Street with yellow tape "police line do not cross" tied across it. Red brick buidlings in backgrounc with police car with blue lights on top of it. Photo: Joshua Lott, Getty Images

Using data sets from Chicago, he hopes his research will help prevent murders and provide insight into healthy ways to intervene and cope with trauma. The participation of youth as translators of the tweets – telling the story within the story – help social workers identify moments that are prime for intervention. As an introduction to this chat’s topic, please watch this 12-minute video, a 2017 Ted X Broadway Talk by Dr. Patton:

They Are Children: How Posts on Social Media Lead to Gang Violence

“While social media often portrays a curated version of people’s lives, it can also help tell a more complete…

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Using Technology for Social Work Scholarship: Creating and Sharing your Work

Reblogged from:

Laurel Hitchcock’s Blog

 

This post was written and edited by Nancy J. SmythMelanie Sage, and myself as part of our collaboration on our forthcoming book, Teaching Social Work with Digital Technology, to be published by CSWE Press in 2018.

Social and digital technologies offer many tools and opportunities to create and disseminate scholarship in social work.  For example, social work educators can use blogs, podcasts, videos, and infographics to create and share content for professional purposes.  To see an example of how to use infographics, please see Harnessing Technology for Social Work Scholarship (Hitchcock & Sage, 2017).  This blog post describes two social work academics are using social media to share their research with others.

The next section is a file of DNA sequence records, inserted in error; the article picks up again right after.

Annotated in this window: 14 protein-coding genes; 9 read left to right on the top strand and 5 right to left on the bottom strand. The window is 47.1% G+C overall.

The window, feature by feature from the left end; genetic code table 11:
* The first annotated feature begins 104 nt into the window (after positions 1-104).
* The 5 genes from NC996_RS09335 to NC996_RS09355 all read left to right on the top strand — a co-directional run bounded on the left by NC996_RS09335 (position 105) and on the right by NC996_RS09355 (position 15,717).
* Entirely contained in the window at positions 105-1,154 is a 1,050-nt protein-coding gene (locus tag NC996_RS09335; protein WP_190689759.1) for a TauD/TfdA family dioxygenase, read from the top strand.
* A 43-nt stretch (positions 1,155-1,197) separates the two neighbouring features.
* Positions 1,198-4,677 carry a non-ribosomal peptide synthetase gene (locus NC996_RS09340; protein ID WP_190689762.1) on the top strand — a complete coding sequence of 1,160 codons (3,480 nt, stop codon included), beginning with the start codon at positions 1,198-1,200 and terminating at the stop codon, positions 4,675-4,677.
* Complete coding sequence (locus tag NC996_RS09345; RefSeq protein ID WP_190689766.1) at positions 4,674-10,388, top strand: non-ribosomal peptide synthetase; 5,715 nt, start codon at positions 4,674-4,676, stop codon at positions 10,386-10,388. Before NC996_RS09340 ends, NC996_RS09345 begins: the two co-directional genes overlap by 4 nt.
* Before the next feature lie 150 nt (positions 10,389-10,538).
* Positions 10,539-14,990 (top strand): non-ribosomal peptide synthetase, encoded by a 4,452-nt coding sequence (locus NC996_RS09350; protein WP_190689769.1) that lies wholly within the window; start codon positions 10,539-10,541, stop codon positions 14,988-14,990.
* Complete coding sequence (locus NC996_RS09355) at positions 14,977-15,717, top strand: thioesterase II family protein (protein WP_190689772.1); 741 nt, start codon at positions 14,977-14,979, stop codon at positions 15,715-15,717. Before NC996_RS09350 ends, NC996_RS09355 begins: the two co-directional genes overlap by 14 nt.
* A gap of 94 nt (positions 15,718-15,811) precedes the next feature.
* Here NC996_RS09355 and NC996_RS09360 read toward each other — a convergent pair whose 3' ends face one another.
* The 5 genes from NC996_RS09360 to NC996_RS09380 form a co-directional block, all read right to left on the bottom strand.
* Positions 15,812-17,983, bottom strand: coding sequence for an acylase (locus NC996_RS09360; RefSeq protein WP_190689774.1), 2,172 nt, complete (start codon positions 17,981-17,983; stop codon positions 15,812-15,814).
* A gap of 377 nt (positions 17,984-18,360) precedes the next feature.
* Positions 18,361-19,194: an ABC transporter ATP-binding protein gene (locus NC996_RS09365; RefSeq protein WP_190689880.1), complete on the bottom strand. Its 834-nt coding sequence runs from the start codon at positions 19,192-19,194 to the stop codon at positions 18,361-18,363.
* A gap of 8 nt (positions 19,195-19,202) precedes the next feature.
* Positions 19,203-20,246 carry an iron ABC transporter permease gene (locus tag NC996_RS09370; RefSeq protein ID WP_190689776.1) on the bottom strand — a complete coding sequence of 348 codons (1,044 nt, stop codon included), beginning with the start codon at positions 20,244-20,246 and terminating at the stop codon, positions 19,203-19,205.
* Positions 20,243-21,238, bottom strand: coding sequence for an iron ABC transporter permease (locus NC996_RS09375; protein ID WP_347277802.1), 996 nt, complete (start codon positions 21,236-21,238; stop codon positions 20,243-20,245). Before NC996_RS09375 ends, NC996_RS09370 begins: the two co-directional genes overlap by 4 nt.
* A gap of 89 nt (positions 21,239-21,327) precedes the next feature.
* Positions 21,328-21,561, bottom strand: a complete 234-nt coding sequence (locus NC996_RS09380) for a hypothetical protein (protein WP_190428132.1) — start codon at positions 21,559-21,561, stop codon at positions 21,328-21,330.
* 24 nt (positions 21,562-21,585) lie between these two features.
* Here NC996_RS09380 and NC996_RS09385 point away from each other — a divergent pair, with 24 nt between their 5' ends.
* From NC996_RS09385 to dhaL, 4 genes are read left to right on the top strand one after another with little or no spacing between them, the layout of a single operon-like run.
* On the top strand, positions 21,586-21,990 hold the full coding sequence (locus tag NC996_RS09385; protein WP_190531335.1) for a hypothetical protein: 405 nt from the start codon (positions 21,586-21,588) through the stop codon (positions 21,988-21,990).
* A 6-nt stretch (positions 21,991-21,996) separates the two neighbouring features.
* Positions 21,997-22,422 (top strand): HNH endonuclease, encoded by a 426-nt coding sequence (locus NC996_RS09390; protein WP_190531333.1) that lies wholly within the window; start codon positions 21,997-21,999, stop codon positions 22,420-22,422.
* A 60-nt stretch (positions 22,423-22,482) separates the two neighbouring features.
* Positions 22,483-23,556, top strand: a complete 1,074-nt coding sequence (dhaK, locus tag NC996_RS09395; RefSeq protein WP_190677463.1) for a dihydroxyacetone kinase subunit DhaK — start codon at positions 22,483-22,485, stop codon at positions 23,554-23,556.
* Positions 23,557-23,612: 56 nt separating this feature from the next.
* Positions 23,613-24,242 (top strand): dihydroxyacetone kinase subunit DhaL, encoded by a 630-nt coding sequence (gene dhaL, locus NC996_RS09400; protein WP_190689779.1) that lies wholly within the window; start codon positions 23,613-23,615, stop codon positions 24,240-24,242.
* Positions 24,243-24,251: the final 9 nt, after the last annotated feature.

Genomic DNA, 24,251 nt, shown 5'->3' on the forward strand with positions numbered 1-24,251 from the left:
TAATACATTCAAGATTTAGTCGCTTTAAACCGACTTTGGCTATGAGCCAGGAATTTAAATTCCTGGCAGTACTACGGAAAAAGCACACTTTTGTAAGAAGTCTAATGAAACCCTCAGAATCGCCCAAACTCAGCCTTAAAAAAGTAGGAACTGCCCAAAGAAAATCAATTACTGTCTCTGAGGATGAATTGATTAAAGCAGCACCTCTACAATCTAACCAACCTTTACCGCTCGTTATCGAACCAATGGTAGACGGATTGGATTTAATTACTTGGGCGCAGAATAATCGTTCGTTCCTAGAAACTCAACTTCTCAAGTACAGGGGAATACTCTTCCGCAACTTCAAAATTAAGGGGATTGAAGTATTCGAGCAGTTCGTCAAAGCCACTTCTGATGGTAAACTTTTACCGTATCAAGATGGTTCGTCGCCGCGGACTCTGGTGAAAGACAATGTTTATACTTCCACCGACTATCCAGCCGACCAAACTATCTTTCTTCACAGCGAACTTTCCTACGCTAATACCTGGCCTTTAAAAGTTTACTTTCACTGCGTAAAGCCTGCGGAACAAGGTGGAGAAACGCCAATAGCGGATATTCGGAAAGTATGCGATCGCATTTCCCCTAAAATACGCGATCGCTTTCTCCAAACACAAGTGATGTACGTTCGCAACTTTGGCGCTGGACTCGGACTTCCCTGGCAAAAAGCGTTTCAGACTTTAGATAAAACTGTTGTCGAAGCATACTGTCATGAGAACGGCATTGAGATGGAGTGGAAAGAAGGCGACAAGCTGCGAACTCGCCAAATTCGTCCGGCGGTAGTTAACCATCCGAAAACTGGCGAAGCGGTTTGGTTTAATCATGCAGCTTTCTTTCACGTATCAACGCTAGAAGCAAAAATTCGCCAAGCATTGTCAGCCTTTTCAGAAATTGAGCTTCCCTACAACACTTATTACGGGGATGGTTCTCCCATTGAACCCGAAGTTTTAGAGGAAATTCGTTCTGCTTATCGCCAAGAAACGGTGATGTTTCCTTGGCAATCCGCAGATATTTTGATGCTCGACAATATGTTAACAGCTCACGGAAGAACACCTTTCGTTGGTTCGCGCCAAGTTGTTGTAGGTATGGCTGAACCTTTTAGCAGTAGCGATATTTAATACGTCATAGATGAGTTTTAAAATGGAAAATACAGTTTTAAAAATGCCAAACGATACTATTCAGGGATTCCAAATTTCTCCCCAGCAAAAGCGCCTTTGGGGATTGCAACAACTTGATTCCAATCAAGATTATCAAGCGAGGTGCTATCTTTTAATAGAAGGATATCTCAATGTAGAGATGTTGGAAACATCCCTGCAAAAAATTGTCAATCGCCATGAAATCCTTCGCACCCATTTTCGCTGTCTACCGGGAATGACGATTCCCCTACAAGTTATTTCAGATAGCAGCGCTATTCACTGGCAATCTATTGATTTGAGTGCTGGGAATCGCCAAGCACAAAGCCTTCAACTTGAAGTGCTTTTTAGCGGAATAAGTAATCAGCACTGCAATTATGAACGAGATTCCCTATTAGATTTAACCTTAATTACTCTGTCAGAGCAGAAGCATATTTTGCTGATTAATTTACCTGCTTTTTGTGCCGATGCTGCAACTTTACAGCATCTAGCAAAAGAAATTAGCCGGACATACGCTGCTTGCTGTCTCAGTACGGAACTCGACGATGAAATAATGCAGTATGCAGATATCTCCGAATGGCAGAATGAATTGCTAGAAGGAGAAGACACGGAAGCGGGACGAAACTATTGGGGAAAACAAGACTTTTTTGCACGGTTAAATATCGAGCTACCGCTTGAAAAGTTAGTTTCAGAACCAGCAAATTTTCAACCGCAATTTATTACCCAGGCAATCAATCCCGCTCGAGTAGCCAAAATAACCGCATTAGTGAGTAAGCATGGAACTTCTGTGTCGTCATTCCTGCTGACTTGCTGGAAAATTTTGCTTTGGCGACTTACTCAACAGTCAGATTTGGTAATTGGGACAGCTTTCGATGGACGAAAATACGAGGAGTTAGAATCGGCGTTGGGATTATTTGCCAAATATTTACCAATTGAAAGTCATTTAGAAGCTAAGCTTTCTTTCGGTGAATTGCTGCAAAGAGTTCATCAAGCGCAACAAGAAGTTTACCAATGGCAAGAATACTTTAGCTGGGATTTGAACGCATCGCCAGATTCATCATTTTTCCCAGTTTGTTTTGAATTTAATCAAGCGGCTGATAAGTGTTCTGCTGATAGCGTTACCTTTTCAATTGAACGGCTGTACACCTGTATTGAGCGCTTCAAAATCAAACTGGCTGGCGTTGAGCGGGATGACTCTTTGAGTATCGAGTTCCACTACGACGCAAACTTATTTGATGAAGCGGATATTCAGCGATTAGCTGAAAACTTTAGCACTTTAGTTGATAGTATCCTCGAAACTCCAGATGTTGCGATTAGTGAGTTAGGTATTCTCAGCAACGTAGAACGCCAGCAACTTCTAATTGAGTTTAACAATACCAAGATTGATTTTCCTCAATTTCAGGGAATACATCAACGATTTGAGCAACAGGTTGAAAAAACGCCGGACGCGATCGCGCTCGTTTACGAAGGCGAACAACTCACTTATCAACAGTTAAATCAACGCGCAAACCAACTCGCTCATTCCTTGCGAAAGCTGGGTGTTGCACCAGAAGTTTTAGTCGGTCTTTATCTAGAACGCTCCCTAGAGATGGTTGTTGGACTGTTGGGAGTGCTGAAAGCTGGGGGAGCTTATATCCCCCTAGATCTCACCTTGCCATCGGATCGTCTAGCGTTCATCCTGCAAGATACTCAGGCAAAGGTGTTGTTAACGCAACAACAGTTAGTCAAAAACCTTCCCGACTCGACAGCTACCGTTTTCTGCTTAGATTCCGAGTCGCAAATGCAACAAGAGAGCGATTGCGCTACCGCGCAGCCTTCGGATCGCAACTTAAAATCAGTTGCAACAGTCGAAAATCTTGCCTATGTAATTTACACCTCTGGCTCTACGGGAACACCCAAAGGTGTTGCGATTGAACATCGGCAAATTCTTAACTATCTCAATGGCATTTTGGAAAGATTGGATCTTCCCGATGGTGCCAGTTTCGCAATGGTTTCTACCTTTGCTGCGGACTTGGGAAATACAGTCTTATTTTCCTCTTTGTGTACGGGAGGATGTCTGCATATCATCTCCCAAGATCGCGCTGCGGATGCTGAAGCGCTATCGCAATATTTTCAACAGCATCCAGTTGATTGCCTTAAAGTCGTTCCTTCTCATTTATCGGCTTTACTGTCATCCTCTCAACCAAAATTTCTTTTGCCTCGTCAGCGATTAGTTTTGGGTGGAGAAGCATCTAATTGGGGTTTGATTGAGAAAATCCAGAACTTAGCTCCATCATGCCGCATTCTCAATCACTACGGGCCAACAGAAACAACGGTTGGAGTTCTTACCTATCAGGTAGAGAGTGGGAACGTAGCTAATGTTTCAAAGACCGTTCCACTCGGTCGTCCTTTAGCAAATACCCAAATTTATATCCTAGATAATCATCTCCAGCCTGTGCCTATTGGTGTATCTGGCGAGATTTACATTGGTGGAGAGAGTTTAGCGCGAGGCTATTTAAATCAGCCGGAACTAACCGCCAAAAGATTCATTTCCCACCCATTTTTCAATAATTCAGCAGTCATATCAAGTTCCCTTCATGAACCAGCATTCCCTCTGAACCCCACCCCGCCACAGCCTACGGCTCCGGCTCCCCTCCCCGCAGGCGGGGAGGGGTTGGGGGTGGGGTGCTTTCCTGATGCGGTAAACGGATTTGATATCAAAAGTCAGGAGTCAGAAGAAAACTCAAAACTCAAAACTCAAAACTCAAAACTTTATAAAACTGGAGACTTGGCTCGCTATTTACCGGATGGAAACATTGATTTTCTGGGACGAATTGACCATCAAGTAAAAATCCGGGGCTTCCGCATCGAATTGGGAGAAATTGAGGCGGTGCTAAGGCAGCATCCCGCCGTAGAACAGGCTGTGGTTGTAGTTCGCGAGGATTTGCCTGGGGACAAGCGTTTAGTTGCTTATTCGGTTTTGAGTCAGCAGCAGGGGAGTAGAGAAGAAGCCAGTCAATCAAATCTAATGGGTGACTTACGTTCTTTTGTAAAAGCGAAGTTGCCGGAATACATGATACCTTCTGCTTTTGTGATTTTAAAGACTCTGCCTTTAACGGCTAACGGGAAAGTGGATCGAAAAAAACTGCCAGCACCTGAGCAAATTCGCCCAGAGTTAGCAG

Dr. Jimmy A. Young, an Assistant Professor of social work at California State University San Marcos, shares how he uses social media to disseminate his research:

Social media technologies offer exciting opportunities to disseminate scholarship with a broader audience and share your research with others. A few examples include using Twitter to share a quick highlight or quote with a direct link to the article, a blog post with a longer quote or summary and direct link to the article, or some sort of video message on YouTube or Snapchat that also shares a summary and direct link. Today’s social media users enjoy rich content and video is an engaging way to share articles with others. I have also been successful in using professional academic social networks such as ResearchGate or Academia.edu to host articles, post summaries and links, as well as to connect with others working in a similar area. The great thing about these websites is you can get some analytics that can be useful for demonstrating your scholarly impact. . . .

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Pioneering the Grand Challenges on Social Media as Macro Practice: #MacroSW at #APM17

I’m pleased to be part of this presentation!
Pat Shelly

On October 20, 2017,  four of the #MacroSW partners will be in Dallas at the Council of Social Work Education’s 2017 Annual Program Meeting to present about how our online community is supporting the American Academy of Social Work and Social Welfare’s Social Work Grand Challenges.   

Date: Saturday, October 21, 2017

Time: 2:00 PM

Room Assignment: Sheraton Dallas Hotel City View 2, Main Hotel, 4th floor

The presenters include:

This presentation, titled Pioneering the Grand Challenges on Social Media as Macro Practice, will inform…